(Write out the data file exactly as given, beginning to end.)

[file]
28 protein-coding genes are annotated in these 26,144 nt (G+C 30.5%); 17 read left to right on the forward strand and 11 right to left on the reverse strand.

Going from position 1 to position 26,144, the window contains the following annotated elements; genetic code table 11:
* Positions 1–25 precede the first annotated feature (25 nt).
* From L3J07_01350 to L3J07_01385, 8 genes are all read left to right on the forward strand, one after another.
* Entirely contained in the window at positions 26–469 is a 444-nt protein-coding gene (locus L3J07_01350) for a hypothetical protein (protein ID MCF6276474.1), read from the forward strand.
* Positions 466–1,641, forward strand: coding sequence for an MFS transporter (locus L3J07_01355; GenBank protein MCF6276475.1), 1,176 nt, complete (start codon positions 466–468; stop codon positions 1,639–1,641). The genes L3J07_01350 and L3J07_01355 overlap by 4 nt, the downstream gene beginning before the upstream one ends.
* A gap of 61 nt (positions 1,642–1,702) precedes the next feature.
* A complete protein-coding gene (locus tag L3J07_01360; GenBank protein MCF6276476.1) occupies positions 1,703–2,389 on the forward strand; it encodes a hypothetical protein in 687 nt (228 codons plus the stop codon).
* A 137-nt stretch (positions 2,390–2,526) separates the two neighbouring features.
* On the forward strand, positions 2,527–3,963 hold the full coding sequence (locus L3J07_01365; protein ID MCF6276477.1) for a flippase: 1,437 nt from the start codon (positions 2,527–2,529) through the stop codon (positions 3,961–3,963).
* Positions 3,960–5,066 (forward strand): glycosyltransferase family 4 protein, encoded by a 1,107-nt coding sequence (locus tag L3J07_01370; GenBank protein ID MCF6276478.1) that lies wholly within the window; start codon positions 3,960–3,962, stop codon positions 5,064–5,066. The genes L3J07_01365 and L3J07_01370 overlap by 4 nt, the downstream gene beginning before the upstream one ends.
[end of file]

28 protein-coding genes are annotated in these 26,144 nt (G+C 30.5%); 17 read left to right on the forward strand and 11 right to left on the reverse strand.

Going from position 1 to position 26,144, the window contains the following annotated elements; genetic code table 11:
* Positions 1–25 precede the first annotated feature (25 nt).
* From L3J07_01350 to L3J07_01385, 8 genes are all read left to right on the forward strand, one after another.
* Entirely contained in the window at positions 26–469 is a 444-nt protein-coding gene (locus L3J07_01350) for a hypothetical protein (protein ID MCF6276474.1), read from the forward strand.
* Positions 466–1,641, forward strand: coding sequence for an MFS transporter (locus L3J07_01355; GenBank protein MCF6276475.1), 1,176 nt, complete (start codon positions 466–468; stop codon positions 1,639–1,641). The genes L3J07_01350 and L3J07_01355 overlap by 4 nt, the downstream gene beginning before the upstream one ends.
* A gap of 61 nt (positions 1,642–1,702) precedes the next feature.
* A complete protein-coding gene (locus tag L3J07_01360; GenBank protein MCF6276476.1) occupies positions 1,703–2,389 on the forward strand; it encodes a hypothetical protein in 687 nt (228 codons plus the stop codon).
* A 137-nt stretch (positions 2,390–2,526) separates the two neighbouring features.
* On the forward strand, positions 2,527–3,963 hold the full coding sequence (locus L3J07_01365; protein ID MCF6276477.1) for a flippase: 1,437 nt from the start codon (positions 2,527–2,529) through the stop codon (positions 3,961–3,963).
* Positions 3,960–5,066 (forward strand): glycosyltransferase family 4 protein, encoded by a 1,107-nt coding sequence (locus tag L3J07_01370; GenBank protein ID MCF6276478.1) that lies wholly within the window; start codon positions 3,960–3,962, stop codon positions 5,064–5,066. The genes L3J07_01365 and L3J07_01370 overlap by 4 nt, the downstream gene beginning before the upstream one ends.